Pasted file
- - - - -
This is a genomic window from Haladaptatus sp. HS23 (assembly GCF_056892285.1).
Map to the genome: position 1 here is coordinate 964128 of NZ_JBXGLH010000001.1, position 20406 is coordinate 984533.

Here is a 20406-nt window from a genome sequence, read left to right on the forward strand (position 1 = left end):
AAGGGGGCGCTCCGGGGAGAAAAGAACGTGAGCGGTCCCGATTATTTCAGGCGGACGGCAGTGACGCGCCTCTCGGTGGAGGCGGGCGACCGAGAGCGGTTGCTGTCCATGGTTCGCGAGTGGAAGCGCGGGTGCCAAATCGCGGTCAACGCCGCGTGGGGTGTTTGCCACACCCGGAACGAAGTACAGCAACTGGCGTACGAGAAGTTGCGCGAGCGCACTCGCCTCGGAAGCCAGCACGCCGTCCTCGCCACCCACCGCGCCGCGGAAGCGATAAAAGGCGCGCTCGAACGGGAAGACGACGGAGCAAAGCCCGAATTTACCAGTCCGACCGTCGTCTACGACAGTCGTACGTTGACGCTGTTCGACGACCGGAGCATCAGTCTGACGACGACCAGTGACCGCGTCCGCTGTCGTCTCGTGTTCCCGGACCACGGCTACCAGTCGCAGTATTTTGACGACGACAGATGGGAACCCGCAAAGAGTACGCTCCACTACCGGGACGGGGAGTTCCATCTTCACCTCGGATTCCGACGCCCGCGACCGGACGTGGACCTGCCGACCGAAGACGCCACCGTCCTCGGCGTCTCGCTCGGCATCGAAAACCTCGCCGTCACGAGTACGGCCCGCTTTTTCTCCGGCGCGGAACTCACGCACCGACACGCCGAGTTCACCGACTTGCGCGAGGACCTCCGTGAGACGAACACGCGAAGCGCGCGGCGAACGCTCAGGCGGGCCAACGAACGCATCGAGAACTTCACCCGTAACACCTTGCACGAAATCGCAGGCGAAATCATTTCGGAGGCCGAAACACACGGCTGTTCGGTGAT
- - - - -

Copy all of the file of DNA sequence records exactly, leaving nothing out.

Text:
This is a genomic window from Haladaptatus sp. HS23 (assembly GCF_056892285.1).
Map to the genome: position 1 here is coordinate 964128 of NZ_JBXGLH010000001.1, position 20406 is coordinate 984533.

Here is a 20406-nt window from a genome sequence, read left to right on the forward strand (position 1 = left end):
AAGGGGGCGCTCCGGGGAGAAAAGAACGTGAGCGGTCCCGATTATTTCAGGCGGACGGCAGTGACGCGCCTCTCGGTGGAGGCGGGCGACCGAGAGCGGTTGCTGTCCATGGTTCGCGAGTGGAAGCGCGGGTGCCAAATCGCGGTCAACGCCGCGTGGGGTGTTTGCCACACCCGGAACGAAGTACAGCAACTGGCGTACGAGAAGTTGCGCGAGCGCACTCGCCTCGGAAGCCAGCACGCCGTCCTCGCCACCCACCGCGCCGCGGAAGCGATAAAAGGCGCGCTCGAACGGGAAGACGACGGAGCAAAGCCCGAATTTACCAGTCCGACCGTCGTCTACGACAGTCGTACGTTGACGCTGTTCGACGACCGGAGCATCAGTCTGACGACGACCAGTGACCGCGTCCGCTGTCGTCTCGTGTTCCCGGACCACGGCTACCAGTCGCAGTATTTTGACGACGACAGATGGGAACCCGCAAAGAGTACGCTCCACTACCGGGACGGGGAGTTCCATCTTCACCTCGGATTCCGACGCCCGCGACCGGACGTGGACCTGCCGACCGAAGACGCCACCGTCCTCGGCGTCTCGCTCGGCATCGAAAACCTCGCCGTCACGAGTACGGCCCGCTTTTTCTCCGGCGCGGAACTCACGCACCGACACGCCGAGTTCACCGACTTGCGCGAGGACCTCCGTGAGACGAACACGCGAAGCGCGCGGCGAACGCTCAGGCGGGCCAACGAACGCATCGAGAACTTCACCCGTAACACCTTGCACGAAATCGCAGGCGAAATCATTTCGGAGGCCGAAACACACGGCTGTTCGGTGAT